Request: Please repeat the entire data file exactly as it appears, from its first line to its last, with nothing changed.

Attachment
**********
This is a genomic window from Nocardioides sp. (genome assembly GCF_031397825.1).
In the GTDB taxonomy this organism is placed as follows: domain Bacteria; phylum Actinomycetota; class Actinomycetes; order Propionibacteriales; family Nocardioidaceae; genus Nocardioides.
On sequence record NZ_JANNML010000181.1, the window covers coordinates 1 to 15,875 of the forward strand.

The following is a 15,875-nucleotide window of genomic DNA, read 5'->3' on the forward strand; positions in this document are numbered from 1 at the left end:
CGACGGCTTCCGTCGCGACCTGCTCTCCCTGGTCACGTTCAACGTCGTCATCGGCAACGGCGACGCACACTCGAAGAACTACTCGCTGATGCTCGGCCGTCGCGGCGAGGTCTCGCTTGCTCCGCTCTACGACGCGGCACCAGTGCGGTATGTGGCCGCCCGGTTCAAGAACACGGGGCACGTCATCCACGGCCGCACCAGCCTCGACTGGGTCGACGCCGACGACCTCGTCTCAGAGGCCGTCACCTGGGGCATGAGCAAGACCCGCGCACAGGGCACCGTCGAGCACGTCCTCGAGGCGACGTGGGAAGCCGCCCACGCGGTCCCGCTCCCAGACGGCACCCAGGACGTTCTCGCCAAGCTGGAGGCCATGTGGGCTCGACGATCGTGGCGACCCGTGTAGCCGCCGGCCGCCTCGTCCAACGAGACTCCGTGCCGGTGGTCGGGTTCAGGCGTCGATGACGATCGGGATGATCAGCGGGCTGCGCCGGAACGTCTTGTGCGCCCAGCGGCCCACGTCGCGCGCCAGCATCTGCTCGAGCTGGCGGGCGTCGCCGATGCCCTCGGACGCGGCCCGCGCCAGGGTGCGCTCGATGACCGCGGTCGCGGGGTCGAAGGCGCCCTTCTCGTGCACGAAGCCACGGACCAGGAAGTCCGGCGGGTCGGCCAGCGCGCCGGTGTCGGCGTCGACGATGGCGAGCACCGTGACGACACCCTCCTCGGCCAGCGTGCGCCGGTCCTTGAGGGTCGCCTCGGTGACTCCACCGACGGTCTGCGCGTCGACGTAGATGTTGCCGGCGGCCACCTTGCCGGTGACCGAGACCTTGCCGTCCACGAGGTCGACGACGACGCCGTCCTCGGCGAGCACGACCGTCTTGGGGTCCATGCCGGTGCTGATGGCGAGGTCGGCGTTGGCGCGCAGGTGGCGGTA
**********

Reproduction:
This is a genomic window from Nocardioides sp. (genome assembly GCF_031397825.1).
In the GTDB taxonomy this organism is placed as follows: domain Bacteria; phylum Actinomycetota; class Actinomycetes; order Propionibacteriales; family Nocardioidaceae; genus Nocardioides.
On sequence record NZ_JANNML010000181.1, the window covers coordinates 1 to 15,875 of the forward strand.

The following is a 15,875-nucleotide window of genomic DNA, read 5'->3' on the forward strand; positions in this document are numbered from 1 at the left end:
CGACGGCTTCCGTCGCGACCTGCTCTCCCTGGTCACGTTCAACGTCGTCATCGGCAACGGCGACGCACACTCGAAGAACTACTCGCTGATGCTCGGCCGTCGCGGCGAGGTCTCGCTTGCTCCGCTCTACGACGCGGCACCAGTGCGGTATGTGGCCGCCCGGTTCAAGAACACGGGGCACGTCATCCACGGCCGCACCAGCCTCGACTGGGTCGACGCCGACGACCTCGTCTCAGAGGCCGTCACCTGGGGCATGAGCAAGACCCGCGCACAGGGCACCGTCGAGCACGTCCTCGAGGCGACGTGGGAAGCCGCCCACGCGGTCCCGCTCCCAGACGGCACCCAGGACGTTCTCGCCAAGCTGGAGGCCATGTGGGCTCGACGATCGTGGCGACCCGTGTAGCCGCCGGCCGCCTCGTCCAACGAGACTCCGTGCCGGTGGTCGGGTTCAGGCGTCGATGACGATCGGGATGATCAGCGGGCTGCGCCGGAACGTCTTGTGCGCCCAGCGGCCCACGTCGCGCGCCAGCATCTGCTCGAGCTGGCGGGCGTCGCCGATGCCCTCGGACGCGGCCCGCGCCAGGGTGCGCTCGATGACCGCGGTCGCGGGGTCGAAGGCGCCCTTCTCGTGCACGAAGCCACGGACCAGGAAGTCCGGCGGGTCGGCCAGCGCGCCGGTGTCGGCGTCGACGATGGCGAGCACCGTGACGACACCCTCCTCGGCCAGCGTGCGCCGGTCCTTGAGGGTCGCCTCGGTGACTCCACCGACGGTCTGCGCGTCGACGTAGATGTTGCCGGCGGCCACCTTGCCGGTGACCGAGACCTTGCCGTCCACGAGGTCGACGACGACGCCGTCCTCGGCGAGCACGACCGTCTTGGGGTCCATGCCGGTGCTGATGGCGAGGTCGGCGTTGGCGCGCAGGTGGCGGTA